This post is part of a continuing series in which we break down 13 2011 NFL Draft prospects - our Baker's Dozen - that should interest the Buffalo Bills. Keep up to date on our Baker's Dozen series here.
As draft day draws ever closer, Bills fans are becoming that much more entrenched in their stances, and as such, player weaknesses are being bandied about with more ferocity and volume than ever. That means that my email Inbox has been filled with more "Von Miller" and "Aaron Maybin 2.0" in the past week than it was, combined, since January. I asked Dan Kadar (Mocking the Draft) if he was willing to alleviate some of those concerns, but he wouldn't go too far in doing so.
"I'd love to do that," said Kadar. "I'd say Miller is the best pure pass rusher in the draft. He's lightning quick off the snap, fluid and agile. I'd also say he's somewhat unproven against the run and a project in regard to pass coverage (though he has played some zone). The trouble is that I said the exact same things about Maybin in 2009."
Thankfully, Kadar did note that there is separation between the two as prospects.
"It's something hard to quantify, but Miller looks like he has better intangible qualities than Maybin did," Kadar said. "For instance, Joe Paterno asked Maybin to add bulk to his frame, but Maybin never did. That's a red flag. Miller played with his hand down for two years. For his junior year, they asked him to play the Jack position where he stood up. He did it without complaint and was a team captain. So you could surmise that he's more of a team player. I've never been the biggest Miller fan; I'll admit as much to anyone. But I think he at least cares more than Maybin ever did. Sometimes, that's all is needed to make someone a star."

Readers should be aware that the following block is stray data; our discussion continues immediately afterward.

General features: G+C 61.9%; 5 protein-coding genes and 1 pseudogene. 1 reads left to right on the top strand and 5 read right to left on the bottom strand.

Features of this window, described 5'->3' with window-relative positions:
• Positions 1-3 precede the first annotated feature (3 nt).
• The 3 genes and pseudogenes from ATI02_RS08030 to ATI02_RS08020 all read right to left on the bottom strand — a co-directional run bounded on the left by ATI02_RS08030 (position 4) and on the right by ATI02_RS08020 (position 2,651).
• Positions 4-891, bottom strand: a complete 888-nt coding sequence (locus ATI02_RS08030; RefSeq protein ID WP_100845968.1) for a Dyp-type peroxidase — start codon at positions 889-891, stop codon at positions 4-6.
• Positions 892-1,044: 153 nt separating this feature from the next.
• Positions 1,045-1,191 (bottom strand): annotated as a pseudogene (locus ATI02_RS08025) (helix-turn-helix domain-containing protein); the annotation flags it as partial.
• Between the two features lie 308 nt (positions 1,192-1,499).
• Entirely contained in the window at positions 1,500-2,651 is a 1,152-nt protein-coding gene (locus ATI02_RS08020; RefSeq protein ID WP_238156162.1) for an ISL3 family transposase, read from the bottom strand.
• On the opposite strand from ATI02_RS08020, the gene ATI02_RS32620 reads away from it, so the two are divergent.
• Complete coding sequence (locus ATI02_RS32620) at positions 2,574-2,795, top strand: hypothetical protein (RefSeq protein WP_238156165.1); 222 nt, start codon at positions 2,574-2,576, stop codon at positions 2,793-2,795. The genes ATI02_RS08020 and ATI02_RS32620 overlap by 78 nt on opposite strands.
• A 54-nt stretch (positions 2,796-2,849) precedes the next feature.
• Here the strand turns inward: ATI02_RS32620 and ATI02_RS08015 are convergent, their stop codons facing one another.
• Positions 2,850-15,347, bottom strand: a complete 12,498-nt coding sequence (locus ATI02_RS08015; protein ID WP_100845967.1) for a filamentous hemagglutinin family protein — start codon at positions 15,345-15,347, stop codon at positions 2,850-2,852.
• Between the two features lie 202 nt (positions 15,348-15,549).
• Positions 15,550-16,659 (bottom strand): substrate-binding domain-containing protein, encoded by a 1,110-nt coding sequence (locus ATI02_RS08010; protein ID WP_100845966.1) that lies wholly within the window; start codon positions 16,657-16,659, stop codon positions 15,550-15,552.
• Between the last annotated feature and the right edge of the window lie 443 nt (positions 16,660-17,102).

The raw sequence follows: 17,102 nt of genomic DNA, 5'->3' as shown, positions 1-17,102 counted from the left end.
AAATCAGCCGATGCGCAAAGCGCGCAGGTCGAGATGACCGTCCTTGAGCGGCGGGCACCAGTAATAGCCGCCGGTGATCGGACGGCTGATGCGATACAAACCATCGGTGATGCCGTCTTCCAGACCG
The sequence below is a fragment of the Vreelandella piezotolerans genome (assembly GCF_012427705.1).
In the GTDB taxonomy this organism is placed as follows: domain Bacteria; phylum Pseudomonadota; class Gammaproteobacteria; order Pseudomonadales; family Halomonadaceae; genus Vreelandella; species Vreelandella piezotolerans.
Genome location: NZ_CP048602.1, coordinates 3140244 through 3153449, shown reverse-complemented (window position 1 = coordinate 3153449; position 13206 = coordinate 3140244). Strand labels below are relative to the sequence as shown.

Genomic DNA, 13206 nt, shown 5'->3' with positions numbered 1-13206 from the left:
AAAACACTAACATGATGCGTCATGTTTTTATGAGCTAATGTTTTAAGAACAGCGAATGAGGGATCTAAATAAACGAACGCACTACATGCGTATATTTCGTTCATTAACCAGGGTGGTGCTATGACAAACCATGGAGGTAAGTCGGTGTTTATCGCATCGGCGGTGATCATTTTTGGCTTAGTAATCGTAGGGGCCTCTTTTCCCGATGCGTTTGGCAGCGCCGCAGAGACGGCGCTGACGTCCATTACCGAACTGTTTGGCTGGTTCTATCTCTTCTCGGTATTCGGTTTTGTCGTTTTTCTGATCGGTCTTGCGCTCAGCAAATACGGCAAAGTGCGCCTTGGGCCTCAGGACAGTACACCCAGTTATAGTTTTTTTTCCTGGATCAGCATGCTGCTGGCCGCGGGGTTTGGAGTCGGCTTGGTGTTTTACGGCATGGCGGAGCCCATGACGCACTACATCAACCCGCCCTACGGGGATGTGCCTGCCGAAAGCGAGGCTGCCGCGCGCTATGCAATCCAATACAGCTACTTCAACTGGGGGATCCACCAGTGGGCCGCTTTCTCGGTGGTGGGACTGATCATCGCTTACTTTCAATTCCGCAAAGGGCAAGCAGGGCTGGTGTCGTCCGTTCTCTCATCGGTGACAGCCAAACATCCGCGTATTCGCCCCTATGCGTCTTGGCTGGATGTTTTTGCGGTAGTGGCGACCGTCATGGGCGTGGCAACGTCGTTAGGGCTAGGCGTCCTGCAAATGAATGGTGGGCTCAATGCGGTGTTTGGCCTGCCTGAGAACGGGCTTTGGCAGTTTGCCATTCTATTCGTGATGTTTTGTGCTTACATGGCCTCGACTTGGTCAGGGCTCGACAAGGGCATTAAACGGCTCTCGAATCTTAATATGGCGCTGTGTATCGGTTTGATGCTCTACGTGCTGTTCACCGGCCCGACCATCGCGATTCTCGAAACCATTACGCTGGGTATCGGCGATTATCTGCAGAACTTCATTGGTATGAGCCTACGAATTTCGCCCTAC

The other big concern with Miller is his ability to defend the run at the NFL level. Knowing that the Bills will be playing a lot of one-gap 3-4 with Kyle Williams at nose tackle, I asked Kadar whether or not some of those deficiencies would be masked in that one-gap system. Kadar believes that one-gap would suit Miller better, but for a different reason.
"The one-gap style may suit Miller best because it would allow him to blitz more," Kadar said. "Buffalo could use him in a similar fashion to how Pittsburgh uses James Harrison. The two are pretty similar in style, though Harrison is stronger. If they're using a two-gap system, it wouldn't ask Miller to blitz as much. That probably wouldn't be the best way to utilize him. Given that Buffalo has the third overall pick right now, it would be smart to cater your scheme to your talent. If Miller is the pick (which many expect), a one-gap scheme would be wise."